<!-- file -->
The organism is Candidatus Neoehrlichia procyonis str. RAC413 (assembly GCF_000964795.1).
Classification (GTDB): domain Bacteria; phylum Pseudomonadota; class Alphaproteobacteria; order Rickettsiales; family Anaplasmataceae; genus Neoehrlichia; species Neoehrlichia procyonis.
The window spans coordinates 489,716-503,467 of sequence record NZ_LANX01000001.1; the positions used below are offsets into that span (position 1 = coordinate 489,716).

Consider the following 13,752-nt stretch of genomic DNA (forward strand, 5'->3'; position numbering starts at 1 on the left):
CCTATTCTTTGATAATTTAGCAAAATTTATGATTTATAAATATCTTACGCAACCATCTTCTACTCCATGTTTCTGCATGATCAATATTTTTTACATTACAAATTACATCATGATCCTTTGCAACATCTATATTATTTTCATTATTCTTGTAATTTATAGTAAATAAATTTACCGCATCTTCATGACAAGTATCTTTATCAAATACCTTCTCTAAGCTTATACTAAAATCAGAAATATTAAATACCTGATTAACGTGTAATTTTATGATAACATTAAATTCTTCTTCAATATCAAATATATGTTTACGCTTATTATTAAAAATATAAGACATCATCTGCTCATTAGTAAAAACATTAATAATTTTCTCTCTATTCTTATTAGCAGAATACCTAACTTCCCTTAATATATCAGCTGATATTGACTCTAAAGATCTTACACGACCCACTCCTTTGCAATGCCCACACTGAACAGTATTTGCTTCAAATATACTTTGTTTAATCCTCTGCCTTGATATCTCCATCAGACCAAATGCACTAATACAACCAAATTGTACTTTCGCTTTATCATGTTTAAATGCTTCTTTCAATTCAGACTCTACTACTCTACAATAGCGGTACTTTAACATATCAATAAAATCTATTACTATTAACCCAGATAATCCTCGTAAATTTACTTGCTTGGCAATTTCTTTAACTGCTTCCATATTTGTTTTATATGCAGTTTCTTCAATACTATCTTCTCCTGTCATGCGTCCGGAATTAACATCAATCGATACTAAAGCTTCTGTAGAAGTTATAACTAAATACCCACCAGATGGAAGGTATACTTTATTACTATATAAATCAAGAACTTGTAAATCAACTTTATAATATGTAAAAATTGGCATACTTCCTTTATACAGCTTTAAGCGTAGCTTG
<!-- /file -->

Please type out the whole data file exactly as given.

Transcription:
The organism is Candidatus Neoehrlichia procyonis str. RAC413 (assembly GCF_000964795.1).
Classification (GTDB): domain Bacteria; phylum Pseudomonadota; class Alphaproteobacteria; order Rickettsiales; family Anaplasmataceae; genus Neoehrlichia; species Neoehrlichia procyonis.
The window spans coordinates 489,716-503,467 of sequence record NZ_LANX01000001.1; the positions used below are offsets into that span (position 1 = coordinate 489,716).

Consider the following 13,752-nt stretch of genomic DNA (forward strand, 5'->3'; position numbering starts at 1 on the left):
CCTATTCTTTGATAATTTAGCAAAATTTATGATTTATAAATATCTTACGCAACCATCTTCTACTCCATGTTTCTGCATGATCAATATTTTTTACATTACAAATTACATCATGATCCTTTGCAACATCTATATTATTTTCATTATTCTTGTAATTTATAGTAAATAAATTTACCGCATCTTCATGACAAGTATCTTTATCAAATACCTTCTCTAAGCTTATACTAAAATCAGAAATATTAAATACCTGATTAACGTGTAATTTTATGATAACATTAAATTCTTCTTCAATATCAAATATATGTTTACGCTTATTATTAAAAATATAAGACATCATCTGCTCATTAGTAAAAACATTAATAATTTTCTCTCTATTCTTATTAGCAGAATACCTAACTTCCCTTAATATATCAGCTGATATTGACTCTAAAGATCTTACACGACCCACTCCTTTGCAATGCCCACACTGAACAGTATTTGCTTCAAATATACTTTGTTTAATCCTCTGCCTTGATATCTCCATCAGACCAAATGCACTAATACAACCAAATTGTACTTTCGCTTTATCATGTTTAAATGCTTCTTTCAATTCAGACTCTACTACTCTACAATAGCGGTACTTTAACATATCAATAAAATCTATTACTATTAACCCAGATAATCCTCGTAAATTTACTTGCTTGGCAATTTCTTTAACTGCTTCCATATTTGTTTTATATGCAGTTTCTTCAATACTATCTTCTCCTGTCATGCGTCCGGAATTAACATCAATCGATACTAAAGCTTCTGTAGAAGTTATAACTAAATACCCACCAGATGGAAGGTATACTTTATTACTATATAAATCAAGAACTTGTAAATCAACTTTATAATATGTAAAAATTGGCATACTTCCTTTATACAGCTTTAAGCGTAGCTTG